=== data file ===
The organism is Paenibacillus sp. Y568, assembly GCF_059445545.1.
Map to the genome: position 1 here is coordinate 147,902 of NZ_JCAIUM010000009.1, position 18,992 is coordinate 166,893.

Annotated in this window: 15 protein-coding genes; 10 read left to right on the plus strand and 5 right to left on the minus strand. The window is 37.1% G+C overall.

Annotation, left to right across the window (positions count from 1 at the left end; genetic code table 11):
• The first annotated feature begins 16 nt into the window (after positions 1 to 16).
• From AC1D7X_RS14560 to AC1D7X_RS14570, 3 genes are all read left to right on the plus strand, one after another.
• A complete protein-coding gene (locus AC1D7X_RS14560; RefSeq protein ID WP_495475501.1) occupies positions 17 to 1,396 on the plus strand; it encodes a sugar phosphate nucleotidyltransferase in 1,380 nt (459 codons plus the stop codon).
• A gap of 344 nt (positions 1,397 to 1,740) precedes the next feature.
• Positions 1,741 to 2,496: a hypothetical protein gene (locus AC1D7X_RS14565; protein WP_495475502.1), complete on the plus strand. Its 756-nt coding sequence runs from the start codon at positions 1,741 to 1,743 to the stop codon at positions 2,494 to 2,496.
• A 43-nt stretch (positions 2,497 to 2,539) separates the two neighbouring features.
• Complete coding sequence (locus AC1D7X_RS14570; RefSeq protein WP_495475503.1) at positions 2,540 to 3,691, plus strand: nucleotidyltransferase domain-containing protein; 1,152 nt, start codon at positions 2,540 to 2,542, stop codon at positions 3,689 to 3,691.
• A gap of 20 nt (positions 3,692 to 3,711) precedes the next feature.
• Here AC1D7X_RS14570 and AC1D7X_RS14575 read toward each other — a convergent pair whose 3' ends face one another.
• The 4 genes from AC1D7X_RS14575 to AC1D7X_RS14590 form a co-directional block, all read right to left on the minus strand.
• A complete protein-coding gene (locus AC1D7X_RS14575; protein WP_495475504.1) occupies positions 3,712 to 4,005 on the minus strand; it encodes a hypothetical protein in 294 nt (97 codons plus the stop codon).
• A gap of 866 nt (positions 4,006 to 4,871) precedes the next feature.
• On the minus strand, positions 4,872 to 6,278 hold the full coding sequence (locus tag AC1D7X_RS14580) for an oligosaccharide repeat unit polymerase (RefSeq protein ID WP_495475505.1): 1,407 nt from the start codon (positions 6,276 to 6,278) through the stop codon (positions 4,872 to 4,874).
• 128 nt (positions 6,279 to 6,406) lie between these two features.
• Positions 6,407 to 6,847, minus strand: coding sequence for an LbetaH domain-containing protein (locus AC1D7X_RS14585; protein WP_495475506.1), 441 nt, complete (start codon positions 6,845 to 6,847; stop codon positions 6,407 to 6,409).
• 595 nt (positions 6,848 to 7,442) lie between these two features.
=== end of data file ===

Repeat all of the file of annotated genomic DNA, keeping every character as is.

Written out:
The organism is Paenibacillus sp. Y568, assembly GCF_059445545.1.
Map to the genome: position 1 here is coordinate 147,902 of NZ_JCAIUM010000009.1, position 18,992 is coordinate 166,893.

Annotated in this window: 15 protein-coding genes; 10 read left to right on the plus strand and 5 right to left on the minus strand. The window is 37.1% G+C overall.

Annotation, left to right across the window (positions count from 1 at the left end; genetic code table 11):
• The first annotated feature begins 16 nt into the window (after positions 1 to 16).
• From AC1D7X_RS14560 to AC1D7X_RS14570, 3 genes are all read left to right on the plus strand, one after another.
• A complete protein-coding gene (locus AC1D7X_RS14560; RefSeq protein ID WP_495475501.1) occupies positions 17 to 1,396 on the plus strand; it encodes a sugar phosphate nucleotidyltransferase in 1,380 nt (459 codons plus the stop codon).
• A gap of 344 nt (positions 1,397 to 1,740) precedes the next feature.
• Positions 1,741 to 2,496: a hypothetical protein gene (locus AC1D7X_RS14565; protein WP_495475502.1), complete on the plus strand. Its 756-nt coding sequence runs from the start codon at positions 1,741 to 1,743 to the stop codon at positions 2,494 to 2,496.
• A 43-nt stretch (positions 2,497 to 2,539) separates the two neighbouring features.
• Complete coding sequence (locus AC1D7X_RS14570; RefSeq protein WP_495475503.1) at positions 2,540 to 3,691, plus strand: nucleotidyltransferase domain-containing protein; 1,152 nt, start codon at positions 2,540 to 2,542, stop codon at positions 3,689 to 3,691.
• A gap of 20 nt (positions 3,692 to 3,711) precedes the next feature.
• Here AC1D7X_RS14570 and AC1D7X_RS14575 read toward each other — a convergent pair whose 3' ends face one another.
• The 4 genes from AC1D7X_RS14575 to AC1D7X_RS14590 form a co-directional block, all read right to left on the minus strand.
• A complete protein-coding gene (locus AC1D7X_RS14575; protein WP_495475504.1) occupies positions 3,712 to 4,005 on the minus strand; it encodes a hypothetical protein in 294 nt (97 codons plus the stop codon).
• A gap of 866 nt (positions 4,006 to 4,871) precedes the next feature.
• On the minus strand, positions 4,872 to 6,278 hold the full coding sequence (locus tag AC1D7X_RS14580) for an oligosaccharide repeat unit polymerase (RefSeq protein ID WP_495475505.1): 1,407 nt from the start codon (positions 6,276 to 6,278) through the stop codon (positions 4,872 to 4,874).
• 128 nt (positions 6,279 to 6,406) lie between these two features.
• Positions 6,407 to 6,847, minus strand: coding sequence for an LbetaH domain-containing protein (locus AC1D7X_RS14585; protein WP_495475506.1), 441 nt, complete (start codon positions 6,845 to 6,847; stop codon positions 6,407 to 6,409).
• 595 nt (positions 6,848 to 7,442) lie between these two features.